If in light of this explanation you still have a question, post it.

Posted 07 August 2014 - 10:09 AM

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Posted 07 August 2014 - 10:53 AM

http://docs.oracle.com/cd/E19957-01/806-3568/ncg_goldberg.html

I think that's way too much information for the "For Beginners" forum. You might scare people off by drowning them in details.

Posted 07 August 2014 - 02:43 PM

You can represent any integer in the range [-2^24, 2^24]. You are also safe to add, subtract and multiply integers, without precision loss, as long as the answer lies within that same range. Dividing numbers will often lead to rounding errors.

To understand why just think of the example of 2/3 in base ten. Given a finite amount of memory, there is no way to store 0.66666666... because there are an infinite amount of sixes. There are ways to express six repeating in a finite amount of memory but floating point numbers don't do that, instead they only store a certain amount of digits before rounding the last digit.

One thing to keep in mind is that some decimal numbers may be repeating in binary whereas in decimal they are not. 0.1, for example cannot be represented exactly in a floating point number, instead it will end up being something like 0.10000000000000001. Some decimal number can fit perfectly inside a floating point number. The numbers 0.5, 0.25, 0.125 all can be perfectly represented in a floating point number. This is because they are a power of two, where the exponent is negative. 0.5 = 2^(-1), 0.25 = 2^(-2), 0.125=2^(-3) ect...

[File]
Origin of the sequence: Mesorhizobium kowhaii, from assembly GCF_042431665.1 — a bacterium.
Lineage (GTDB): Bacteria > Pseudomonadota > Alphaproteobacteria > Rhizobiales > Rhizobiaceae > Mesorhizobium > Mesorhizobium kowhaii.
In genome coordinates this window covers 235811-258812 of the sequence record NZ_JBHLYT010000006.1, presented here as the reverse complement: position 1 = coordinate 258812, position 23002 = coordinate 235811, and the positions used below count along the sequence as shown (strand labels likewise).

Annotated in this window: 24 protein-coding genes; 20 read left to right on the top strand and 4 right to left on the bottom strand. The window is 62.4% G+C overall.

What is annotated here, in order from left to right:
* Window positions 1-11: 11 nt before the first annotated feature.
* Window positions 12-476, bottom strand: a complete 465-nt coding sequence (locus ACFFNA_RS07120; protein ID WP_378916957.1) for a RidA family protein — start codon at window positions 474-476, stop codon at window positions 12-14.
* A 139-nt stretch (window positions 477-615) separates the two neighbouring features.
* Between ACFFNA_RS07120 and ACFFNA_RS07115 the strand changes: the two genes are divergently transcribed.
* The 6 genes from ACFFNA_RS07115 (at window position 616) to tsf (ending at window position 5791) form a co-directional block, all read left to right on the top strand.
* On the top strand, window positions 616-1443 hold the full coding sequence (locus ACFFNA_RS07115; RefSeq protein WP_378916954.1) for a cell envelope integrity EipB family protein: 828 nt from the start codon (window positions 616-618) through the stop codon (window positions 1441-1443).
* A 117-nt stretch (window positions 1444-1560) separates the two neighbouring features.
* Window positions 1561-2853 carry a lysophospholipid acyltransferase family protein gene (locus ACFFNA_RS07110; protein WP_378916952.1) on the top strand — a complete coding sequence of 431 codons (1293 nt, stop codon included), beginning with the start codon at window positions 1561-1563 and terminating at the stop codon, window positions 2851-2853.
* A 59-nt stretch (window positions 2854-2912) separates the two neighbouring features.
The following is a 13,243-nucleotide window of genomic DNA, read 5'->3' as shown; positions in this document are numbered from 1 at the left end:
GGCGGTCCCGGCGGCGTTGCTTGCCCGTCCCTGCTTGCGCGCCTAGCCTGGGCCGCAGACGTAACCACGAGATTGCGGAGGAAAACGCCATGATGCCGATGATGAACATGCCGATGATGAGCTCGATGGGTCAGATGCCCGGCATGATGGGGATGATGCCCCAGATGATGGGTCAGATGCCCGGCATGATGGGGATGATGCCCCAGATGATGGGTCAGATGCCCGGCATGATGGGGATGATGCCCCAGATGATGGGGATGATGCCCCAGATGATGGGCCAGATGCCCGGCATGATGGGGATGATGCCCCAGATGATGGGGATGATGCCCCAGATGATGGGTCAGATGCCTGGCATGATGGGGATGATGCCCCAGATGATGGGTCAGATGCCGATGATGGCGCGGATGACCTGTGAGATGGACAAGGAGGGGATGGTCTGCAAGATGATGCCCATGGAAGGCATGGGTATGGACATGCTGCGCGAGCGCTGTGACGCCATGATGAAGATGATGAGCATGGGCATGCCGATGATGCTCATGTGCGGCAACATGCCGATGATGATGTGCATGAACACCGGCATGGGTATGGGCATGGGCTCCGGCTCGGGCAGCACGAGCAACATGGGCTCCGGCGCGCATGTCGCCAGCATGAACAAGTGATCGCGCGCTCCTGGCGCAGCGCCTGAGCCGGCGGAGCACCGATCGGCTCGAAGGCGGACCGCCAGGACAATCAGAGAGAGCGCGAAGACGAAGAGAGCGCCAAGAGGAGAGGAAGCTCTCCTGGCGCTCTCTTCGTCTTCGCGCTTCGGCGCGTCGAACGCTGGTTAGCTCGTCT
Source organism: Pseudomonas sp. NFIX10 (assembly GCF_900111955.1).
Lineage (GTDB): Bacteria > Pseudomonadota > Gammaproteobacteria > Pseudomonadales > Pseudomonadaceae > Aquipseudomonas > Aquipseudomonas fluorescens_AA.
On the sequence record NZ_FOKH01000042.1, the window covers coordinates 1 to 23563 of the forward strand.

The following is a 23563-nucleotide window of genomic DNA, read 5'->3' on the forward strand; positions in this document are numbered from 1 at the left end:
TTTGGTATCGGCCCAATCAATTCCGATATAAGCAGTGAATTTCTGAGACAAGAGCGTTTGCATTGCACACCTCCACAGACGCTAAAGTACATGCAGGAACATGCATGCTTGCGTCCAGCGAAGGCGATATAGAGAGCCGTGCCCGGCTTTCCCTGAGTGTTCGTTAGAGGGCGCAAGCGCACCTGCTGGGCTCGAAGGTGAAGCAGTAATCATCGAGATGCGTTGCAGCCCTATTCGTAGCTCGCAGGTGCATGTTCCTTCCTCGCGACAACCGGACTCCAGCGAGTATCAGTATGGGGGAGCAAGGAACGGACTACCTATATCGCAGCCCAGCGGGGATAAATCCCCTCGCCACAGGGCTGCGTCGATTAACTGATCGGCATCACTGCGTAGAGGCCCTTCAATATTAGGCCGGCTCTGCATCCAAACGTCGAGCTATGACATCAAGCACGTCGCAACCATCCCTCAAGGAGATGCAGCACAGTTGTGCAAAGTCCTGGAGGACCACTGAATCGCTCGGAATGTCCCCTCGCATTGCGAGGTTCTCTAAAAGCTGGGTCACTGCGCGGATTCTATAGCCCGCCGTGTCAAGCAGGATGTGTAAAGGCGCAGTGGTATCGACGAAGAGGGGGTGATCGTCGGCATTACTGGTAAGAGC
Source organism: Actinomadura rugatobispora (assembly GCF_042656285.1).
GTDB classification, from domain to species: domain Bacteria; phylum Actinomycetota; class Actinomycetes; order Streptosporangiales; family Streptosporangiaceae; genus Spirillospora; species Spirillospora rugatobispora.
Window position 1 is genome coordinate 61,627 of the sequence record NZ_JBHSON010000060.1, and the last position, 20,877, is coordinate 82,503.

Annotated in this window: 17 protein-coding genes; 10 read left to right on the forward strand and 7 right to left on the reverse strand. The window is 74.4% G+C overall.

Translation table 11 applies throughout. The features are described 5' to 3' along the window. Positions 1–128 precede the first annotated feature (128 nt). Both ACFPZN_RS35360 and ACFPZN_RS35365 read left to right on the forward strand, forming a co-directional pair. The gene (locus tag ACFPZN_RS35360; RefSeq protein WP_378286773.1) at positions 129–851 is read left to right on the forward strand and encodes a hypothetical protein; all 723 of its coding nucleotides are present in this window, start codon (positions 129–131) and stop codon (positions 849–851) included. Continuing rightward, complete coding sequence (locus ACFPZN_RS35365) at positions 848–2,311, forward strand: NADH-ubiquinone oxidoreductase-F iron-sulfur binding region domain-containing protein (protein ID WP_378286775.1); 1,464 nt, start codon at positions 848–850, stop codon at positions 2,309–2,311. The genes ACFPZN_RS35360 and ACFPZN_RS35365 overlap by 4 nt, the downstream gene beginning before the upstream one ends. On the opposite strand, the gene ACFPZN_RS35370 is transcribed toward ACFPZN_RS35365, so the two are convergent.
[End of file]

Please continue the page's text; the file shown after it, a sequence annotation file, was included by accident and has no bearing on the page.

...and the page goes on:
Any of these numbers that can fit in a floating point number can be safely added, subtracted, and multiplied without problems. So 0.5 * 16 == 8 holds true, but 0.1 * 10 != 1.

If you want to better understand floating point numbers I would recommend trying to convert some numbers by hand between decimal and binary floating point. Take a look at the wikipedia article on floating points to better understand them, but bottom of the article has an example on how to convert to floating point.